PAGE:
Former federal government contract worker
Snowden's revelations generated public outrage among a commanding majority of voters, which forced President
The Supreme Court decision in Gravel vs. United States (1972) provides senators with an absolute constitutional shield from executive retaliation for disclosures made in the course of their legislative duties.
Bruce Fein, Washington
The writer, an associate deputy attorney general under President Reagan, was counsel to Edward Snowden's father.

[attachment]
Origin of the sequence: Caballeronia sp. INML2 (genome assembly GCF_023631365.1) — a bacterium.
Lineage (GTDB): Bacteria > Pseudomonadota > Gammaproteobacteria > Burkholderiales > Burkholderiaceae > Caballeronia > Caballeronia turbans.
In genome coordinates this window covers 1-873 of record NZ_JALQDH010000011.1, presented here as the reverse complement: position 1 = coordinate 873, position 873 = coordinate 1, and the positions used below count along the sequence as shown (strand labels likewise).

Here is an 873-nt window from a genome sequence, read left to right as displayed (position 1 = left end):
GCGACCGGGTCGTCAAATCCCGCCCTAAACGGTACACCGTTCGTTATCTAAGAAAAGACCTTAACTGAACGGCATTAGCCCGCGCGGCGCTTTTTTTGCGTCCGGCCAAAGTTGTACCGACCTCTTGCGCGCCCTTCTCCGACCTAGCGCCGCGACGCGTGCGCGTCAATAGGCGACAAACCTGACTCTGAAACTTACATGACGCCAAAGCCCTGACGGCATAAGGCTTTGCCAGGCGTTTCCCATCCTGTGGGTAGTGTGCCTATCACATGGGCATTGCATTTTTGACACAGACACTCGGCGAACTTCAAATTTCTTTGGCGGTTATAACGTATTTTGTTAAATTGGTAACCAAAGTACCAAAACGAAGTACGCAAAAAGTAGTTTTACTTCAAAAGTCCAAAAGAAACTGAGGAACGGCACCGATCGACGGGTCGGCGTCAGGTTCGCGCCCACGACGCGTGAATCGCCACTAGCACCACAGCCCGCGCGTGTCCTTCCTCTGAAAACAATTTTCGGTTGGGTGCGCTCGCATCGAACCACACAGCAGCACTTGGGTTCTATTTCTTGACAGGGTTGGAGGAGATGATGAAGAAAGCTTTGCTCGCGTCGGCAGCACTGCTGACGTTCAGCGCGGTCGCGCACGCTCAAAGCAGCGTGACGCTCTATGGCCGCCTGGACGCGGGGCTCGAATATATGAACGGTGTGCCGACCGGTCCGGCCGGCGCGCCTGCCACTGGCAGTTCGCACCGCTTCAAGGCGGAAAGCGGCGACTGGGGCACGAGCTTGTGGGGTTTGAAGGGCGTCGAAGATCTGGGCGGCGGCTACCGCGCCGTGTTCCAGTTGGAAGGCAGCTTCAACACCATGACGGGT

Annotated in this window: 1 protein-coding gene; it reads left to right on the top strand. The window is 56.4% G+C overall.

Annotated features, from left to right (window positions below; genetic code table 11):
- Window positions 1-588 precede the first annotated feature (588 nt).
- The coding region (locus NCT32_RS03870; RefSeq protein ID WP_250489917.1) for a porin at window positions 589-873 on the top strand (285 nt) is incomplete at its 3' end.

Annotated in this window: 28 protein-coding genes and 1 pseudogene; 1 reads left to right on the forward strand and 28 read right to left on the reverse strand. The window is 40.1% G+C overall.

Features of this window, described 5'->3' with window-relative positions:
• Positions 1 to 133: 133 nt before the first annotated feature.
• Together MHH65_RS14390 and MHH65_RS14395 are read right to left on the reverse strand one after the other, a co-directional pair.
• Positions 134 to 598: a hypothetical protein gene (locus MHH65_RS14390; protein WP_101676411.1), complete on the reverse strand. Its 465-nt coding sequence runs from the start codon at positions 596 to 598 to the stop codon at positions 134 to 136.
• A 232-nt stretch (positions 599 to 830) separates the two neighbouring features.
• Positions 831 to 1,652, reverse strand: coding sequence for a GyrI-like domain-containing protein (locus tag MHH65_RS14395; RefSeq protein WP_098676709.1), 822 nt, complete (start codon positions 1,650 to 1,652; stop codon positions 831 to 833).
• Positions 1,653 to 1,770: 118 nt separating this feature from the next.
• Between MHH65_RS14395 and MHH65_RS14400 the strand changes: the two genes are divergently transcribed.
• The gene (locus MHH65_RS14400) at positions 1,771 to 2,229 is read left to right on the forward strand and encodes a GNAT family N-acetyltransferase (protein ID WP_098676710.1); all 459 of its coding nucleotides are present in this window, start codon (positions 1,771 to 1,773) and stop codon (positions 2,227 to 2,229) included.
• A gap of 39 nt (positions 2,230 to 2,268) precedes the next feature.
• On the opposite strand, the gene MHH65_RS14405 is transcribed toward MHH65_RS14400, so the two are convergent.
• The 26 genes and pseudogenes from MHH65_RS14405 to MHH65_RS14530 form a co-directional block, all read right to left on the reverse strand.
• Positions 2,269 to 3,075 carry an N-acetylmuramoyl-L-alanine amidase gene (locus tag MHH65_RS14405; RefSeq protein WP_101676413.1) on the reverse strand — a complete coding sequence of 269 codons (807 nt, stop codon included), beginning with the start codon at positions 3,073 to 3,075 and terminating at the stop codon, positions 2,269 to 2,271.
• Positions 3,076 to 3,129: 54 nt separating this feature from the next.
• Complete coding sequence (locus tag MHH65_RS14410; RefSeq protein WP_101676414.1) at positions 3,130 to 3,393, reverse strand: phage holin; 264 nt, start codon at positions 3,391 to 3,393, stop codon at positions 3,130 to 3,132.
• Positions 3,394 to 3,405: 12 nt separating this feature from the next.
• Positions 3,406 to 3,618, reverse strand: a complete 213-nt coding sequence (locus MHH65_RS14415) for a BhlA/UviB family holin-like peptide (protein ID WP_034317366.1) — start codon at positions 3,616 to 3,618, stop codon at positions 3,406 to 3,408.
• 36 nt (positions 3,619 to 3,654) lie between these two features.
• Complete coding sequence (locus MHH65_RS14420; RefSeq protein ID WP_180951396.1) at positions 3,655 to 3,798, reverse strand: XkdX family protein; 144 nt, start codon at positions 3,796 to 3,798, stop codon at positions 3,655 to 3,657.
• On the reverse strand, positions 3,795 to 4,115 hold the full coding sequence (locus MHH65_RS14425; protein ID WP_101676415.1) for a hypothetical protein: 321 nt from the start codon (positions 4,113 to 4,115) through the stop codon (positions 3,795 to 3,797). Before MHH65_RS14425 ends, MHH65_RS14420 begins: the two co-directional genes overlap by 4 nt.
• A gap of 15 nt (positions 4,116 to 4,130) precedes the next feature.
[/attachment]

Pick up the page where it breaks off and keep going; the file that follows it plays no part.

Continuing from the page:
It is encouraging to read of the NSA reforms put forth by three prominent senators. However, the fundamental issue is the ability of successive administrations to choose what they want hidden from view.
I propose making secrecy public, its parameters posted for all to see.
Some matters and functions of our government should, of course, remain secret; for example, the negotiating positions of those interacting with their foreign counterparts, and the workings of the CIA.
But we need to move toward a public standard for secrecy; in an open society, what is kept secret must be agreed on, not imposed.